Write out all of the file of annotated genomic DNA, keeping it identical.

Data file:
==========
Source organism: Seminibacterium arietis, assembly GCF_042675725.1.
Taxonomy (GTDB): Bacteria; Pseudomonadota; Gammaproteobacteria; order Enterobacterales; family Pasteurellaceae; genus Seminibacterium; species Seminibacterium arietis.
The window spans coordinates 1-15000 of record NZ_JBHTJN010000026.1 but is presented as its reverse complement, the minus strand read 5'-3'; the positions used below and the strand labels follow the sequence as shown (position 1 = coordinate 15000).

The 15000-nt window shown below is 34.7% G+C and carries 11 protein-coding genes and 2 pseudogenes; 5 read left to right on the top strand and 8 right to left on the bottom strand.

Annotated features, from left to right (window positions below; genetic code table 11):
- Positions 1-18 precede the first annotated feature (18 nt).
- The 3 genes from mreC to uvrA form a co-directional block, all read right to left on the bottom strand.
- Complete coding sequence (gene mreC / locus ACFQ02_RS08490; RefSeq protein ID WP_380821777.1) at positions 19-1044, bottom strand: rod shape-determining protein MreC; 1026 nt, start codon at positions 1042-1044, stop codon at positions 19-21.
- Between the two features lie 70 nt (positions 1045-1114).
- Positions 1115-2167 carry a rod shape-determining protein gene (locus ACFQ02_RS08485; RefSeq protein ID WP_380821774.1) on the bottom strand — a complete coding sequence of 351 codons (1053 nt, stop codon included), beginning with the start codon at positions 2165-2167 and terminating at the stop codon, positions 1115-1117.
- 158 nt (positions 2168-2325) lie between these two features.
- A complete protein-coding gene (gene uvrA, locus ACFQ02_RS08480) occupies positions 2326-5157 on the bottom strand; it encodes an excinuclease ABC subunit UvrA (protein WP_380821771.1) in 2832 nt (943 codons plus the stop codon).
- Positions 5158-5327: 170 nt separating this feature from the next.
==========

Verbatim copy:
Source organism: Seminibacterium arietis, assembly GCF_042675725.1.
Taxonomy (GTDB): Bacteria; Pseudomonadota; Gammaproteobacteria; order Enterobacterales; family Pasteurellaceae; genus Seminibacterium; species Seminibacterium arietis.
The window spans coordinates 1-15000 of record NZ_JBHTJN010000026.1 but is presented as its reverse complement, the minus strand read 5'-3'; the positions used below and the strand labels follow the sequence as shown (position 1 = coordinate 15000).

The 15000-nt window shown below is 34.7% G+C and carries 11 protein-coding genes and 2 pseudogenes; 5 read left to right on the top strand and 8 right to left on the bottom strand.

Annotated features, from left to right (window positions below; genetic code table 11):
- Positions 1-18 precede the first annotated feature (18 nt).
- The 3 genes from mreC to uvrA form a co-directional block, all read right to left on the bottom strand.
- Complete coding sequence (gene mreC / locus ACFQ02_RS08490; RefSeq protein ID WP_380821777.1) at positions 19-1044, bottom strand: rod shape-determining protein MreC; 1026 nt, start codon at positions 1042-1044, stop codon at positions 19-21.
- Between the two features lie 70 nt (positions 1045-1114).
- Positions 1115-2167 carry a rod shape-determining protein gene (locus ACFQ02_RS08485; RefSeq protein ID WP_380821774.1) on the bottom strand — a complete coding sequence of 351 codons (1053 nt, stop codon included), beginning with the start codon at positions 2165-2167 and terminating at the stop codon, positions 1115-1117.
- 158 nt (positions 2168-2325) lie between these two features.
- A complete protein-coding gene (gene uvrA, locus ACFQ02_RS08480) occupies positions 2326-5157 on the bottom strand; it encodes an excinuclease ABC subunit UvrA (protein WP_380821771.1) in 2832 nt (943 codons plus the stop codon).
- Positions 5158-5327: 170 nt separating this feature from the next.